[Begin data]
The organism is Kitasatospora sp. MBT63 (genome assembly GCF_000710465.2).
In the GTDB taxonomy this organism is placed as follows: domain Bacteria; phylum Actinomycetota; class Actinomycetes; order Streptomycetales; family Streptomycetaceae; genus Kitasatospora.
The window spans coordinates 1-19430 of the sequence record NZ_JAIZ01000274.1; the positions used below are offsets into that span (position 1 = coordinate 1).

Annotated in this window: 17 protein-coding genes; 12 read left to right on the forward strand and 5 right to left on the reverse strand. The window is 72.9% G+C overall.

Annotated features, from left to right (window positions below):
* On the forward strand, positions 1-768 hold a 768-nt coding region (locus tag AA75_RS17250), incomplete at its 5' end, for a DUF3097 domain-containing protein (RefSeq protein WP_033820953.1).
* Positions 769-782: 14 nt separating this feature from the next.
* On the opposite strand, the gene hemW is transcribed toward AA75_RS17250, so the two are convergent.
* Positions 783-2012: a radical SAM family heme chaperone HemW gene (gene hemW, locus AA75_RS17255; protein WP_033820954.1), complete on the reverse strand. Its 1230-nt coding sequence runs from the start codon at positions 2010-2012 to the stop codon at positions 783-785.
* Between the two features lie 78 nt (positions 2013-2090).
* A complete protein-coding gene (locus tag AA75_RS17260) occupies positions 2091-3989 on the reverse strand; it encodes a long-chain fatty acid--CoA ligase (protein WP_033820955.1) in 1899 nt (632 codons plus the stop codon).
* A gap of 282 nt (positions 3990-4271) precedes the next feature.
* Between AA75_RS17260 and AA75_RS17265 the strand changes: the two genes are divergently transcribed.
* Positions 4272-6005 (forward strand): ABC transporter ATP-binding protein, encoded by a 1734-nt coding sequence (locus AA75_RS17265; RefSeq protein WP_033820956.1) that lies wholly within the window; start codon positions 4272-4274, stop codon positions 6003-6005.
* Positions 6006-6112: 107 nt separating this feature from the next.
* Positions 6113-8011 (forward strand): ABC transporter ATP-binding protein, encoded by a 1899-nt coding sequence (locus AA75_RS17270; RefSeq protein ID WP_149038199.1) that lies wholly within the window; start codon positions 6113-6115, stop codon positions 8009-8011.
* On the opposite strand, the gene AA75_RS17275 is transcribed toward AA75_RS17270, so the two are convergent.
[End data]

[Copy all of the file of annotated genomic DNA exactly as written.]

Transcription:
The organism is Kitasatospora sp. MBT63 (genome assembly GCF_000710465.2).
In the GTDB taxonomy this organism is placed as follows: domain Bacteria; phylum Actinomycetota; class Actinomycetes; order Streptomycetales; family Streptomycetaceae; genus Kitasatospora.
The window spans coordinates 1-19430 of the sequence record NZ_JAIZ01000274.1; the positions used below are offsets into that span (position 1 = coordinate 1).

Annotated in this window: 17 protein-coding genes; 12 read left to right on the forward strand and 5 right to left on the reverse strand. The window is 72.9% G+C overall.

Annotated features, from left to right (window positions below):
* On the forward strand, positions 1-768 hold a 768-nt coding region (locus tag AA75_RS17250), incomplete at its 5' end, for a DUF3097 domain-containing protein (RefSeq protein WP_033820953.1).
* Positions 769-782: 14 nt separating this feature from the next.
* On the opposite strand, the gene hemW is transcribed toward AA75_RS17250, so the two are convergent.
* Positions 783-2012: a radical SAM family heme chaperone HemW gene (gene hemW, locus AA75_RS17255; protein WP_033820954.1), complete on the reverse strand. Its 1230-nt coding sequence runs from the start codon at positions 2010-2012 to the stop codon at positions 783-785.
* Between the two features lie 78 nt (positions 2013-2090).
* A complete protein-coding gene (locus tag AA75_RS17260) occupies positions 2091-3989 on the reverse strand; it encodes a long-chain fatty acid--CoA ligase (protein WP_033820955.1) in 1899 nt (632 codons plus the stop codon).
* A gap of 282 nt (positions 3990-4271) precedes the next feature.
* Between AA75_RS17260 and AA75_RS17265 the strand changes: the two genes are divergently transcribed.
* Positions 4272-6005 (forward strand): ABC transporter ATP-binding protein, encoded by a 1734-nt coding sequence (locus AA75_RS17265; RefSeq protein WP_033820956.1) that lies wholly within the window; start codon positions 4272-4274, stop codon positions 6003-6005.
* Positions 6006-6112: 107 nt separating this feature from the next.
* Positions 6113-8011 (forward strand): ABC transporter ATP-binding protein, encoded by a 1899-nt coding sequence (locus AA75_RS17270; RefSeq protein ID WP_149038199.1) that lies wholly within the window; start codon positions 6113-6115, stop codon positions 8009-8011.
* On the opposite strand, the gene AA75_RS17275 is transcribed toward AA75_RS17270, so the two are convergent.